This chapter covers the steps required to package and deploy WebLogic Server applications. Chapter 5 looked at the basic packaging of web applications. This chapter covers how to create enterprise applications from web application and EJB modules; how classloading works in a WebLogic Server application; how to provide common functionality as Java EE optional packages or WebLogic Server shared libraries; and how to include JDBC, JMS, and WLDF resources in the application.
Individual web applications and EJB packages are generically referred to as modules. A Java EE enterprise application is composed of one or more modules, and has an optional deployment descriptor called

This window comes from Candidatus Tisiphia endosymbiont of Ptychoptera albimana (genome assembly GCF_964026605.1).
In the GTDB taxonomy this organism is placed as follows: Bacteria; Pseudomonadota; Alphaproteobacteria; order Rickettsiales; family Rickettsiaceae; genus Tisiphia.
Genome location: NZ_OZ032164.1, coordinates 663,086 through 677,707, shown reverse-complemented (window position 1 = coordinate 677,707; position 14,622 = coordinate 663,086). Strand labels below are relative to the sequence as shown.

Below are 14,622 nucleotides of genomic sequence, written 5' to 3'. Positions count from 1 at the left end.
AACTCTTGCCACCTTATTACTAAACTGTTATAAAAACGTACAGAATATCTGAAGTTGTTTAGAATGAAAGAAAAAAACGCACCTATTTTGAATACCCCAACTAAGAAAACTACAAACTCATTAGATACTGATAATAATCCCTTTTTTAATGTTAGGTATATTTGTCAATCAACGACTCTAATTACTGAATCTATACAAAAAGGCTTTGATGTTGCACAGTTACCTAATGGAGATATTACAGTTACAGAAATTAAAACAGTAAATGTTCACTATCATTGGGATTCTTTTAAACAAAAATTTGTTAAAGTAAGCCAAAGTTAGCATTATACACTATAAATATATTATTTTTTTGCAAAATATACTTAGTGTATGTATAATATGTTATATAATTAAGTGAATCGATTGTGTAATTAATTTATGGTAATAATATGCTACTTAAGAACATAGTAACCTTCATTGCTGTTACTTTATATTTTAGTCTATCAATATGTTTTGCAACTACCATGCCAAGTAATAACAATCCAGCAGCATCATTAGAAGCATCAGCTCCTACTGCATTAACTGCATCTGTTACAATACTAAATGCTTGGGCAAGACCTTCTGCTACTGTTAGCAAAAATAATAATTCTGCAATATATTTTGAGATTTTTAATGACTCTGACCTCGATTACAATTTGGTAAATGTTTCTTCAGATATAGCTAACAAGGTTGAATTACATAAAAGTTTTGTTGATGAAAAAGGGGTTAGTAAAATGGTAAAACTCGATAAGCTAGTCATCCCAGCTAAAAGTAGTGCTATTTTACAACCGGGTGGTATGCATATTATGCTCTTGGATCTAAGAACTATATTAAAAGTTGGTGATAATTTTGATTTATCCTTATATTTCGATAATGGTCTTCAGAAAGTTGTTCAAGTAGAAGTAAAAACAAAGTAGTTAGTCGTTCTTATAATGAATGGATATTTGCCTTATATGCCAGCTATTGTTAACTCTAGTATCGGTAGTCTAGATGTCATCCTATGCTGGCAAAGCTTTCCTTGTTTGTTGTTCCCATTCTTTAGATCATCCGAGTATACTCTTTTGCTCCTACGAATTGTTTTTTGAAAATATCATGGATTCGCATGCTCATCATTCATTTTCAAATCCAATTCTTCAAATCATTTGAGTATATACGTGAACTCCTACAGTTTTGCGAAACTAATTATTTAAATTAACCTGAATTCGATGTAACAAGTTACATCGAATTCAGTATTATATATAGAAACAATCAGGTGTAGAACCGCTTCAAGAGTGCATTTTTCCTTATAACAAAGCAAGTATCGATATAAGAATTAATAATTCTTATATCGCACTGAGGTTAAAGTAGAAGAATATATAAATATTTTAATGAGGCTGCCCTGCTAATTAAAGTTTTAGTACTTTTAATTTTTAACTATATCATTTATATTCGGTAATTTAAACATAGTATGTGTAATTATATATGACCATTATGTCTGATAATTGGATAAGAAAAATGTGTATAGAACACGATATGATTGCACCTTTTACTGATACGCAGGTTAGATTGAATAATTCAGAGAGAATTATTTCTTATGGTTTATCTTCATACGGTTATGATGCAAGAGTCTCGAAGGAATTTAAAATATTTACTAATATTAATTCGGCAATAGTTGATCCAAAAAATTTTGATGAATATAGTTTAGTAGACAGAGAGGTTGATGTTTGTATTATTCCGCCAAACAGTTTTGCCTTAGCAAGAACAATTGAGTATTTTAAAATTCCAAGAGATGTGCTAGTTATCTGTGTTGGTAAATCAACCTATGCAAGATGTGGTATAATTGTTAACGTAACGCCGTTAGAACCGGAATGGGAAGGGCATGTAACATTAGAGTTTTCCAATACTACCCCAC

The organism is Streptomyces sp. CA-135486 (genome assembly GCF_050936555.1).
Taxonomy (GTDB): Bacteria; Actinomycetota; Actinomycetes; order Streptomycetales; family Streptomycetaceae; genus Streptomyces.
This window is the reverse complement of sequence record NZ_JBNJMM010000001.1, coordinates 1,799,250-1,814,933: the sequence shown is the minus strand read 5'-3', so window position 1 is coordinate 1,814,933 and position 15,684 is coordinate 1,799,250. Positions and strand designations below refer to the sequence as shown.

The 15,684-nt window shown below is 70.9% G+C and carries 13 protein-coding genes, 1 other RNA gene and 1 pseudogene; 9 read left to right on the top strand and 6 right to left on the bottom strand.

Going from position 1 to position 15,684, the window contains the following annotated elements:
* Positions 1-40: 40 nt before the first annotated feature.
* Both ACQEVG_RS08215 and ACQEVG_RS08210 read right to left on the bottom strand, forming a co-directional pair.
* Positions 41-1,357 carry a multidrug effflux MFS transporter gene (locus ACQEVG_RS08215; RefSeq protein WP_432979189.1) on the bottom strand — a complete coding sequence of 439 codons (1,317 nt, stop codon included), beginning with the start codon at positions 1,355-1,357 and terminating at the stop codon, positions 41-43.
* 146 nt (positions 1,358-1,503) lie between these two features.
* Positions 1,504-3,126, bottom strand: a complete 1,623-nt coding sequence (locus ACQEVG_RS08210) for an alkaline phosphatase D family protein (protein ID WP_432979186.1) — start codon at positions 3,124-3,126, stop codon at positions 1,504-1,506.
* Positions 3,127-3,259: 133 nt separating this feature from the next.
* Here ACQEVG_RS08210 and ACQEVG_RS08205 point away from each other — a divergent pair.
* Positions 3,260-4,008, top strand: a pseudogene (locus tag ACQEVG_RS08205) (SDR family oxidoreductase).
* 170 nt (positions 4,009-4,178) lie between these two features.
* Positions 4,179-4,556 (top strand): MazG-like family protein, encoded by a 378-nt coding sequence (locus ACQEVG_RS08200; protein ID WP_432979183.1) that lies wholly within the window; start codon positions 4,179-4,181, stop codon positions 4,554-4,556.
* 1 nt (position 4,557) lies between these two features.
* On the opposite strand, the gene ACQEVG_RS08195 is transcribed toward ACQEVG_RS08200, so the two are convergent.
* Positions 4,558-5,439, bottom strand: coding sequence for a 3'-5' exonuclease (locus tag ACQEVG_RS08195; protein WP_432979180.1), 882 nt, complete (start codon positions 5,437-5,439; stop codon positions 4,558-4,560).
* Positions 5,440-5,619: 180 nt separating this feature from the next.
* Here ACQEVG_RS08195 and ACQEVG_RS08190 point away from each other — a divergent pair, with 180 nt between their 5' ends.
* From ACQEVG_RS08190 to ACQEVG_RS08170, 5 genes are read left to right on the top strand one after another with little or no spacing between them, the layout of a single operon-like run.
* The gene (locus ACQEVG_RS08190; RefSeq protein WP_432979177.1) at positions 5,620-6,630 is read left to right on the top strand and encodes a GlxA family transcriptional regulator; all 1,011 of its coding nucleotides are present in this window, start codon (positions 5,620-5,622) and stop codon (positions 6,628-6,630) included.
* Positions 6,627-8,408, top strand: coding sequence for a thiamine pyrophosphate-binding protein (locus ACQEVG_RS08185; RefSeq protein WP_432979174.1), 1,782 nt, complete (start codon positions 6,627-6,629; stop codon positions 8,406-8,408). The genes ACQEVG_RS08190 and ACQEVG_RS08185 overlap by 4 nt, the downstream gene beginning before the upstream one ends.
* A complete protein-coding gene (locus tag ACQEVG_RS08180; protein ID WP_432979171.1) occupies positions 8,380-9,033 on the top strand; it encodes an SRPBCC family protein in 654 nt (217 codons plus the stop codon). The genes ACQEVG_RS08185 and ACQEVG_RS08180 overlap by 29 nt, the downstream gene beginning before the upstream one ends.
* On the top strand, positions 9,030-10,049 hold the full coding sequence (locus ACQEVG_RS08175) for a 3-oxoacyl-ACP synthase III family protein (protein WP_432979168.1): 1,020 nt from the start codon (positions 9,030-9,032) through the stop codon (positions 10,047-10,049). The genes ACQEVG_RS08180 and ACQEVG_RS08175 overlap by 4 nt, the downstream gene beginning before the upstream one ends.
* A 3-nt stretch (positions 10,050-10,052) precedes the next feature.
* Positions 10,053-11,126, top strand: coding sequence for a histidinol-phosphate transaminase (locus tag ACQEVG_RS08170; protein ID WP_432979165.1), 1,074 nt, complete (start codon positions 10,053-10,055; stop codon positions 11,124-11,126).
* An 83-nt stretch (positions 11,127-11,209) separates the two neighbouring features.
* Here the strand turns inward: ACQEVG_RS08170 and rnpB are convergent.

application.xml. It is packaged in an
.ear (Enterprise Archive) file, which can be deployed as a unit to an application server. Web applications and EJBs are by far the most commonly used module types. Java EE defines two other module types: client applications and resource adapters, but we don't cover either of these in any depth. Later in the chapter you see that WebLogic Server allows for other types of modules that contain JDBC, JMS, and WLDF resources, and that enterprise applications can also contain bundled libraries. At the end of this chapter, we show how the
bigrez.com application is packaged and deployed.
Just like web applications, EJBs are packaged into archive files to be deployed either standalone to a server or included ...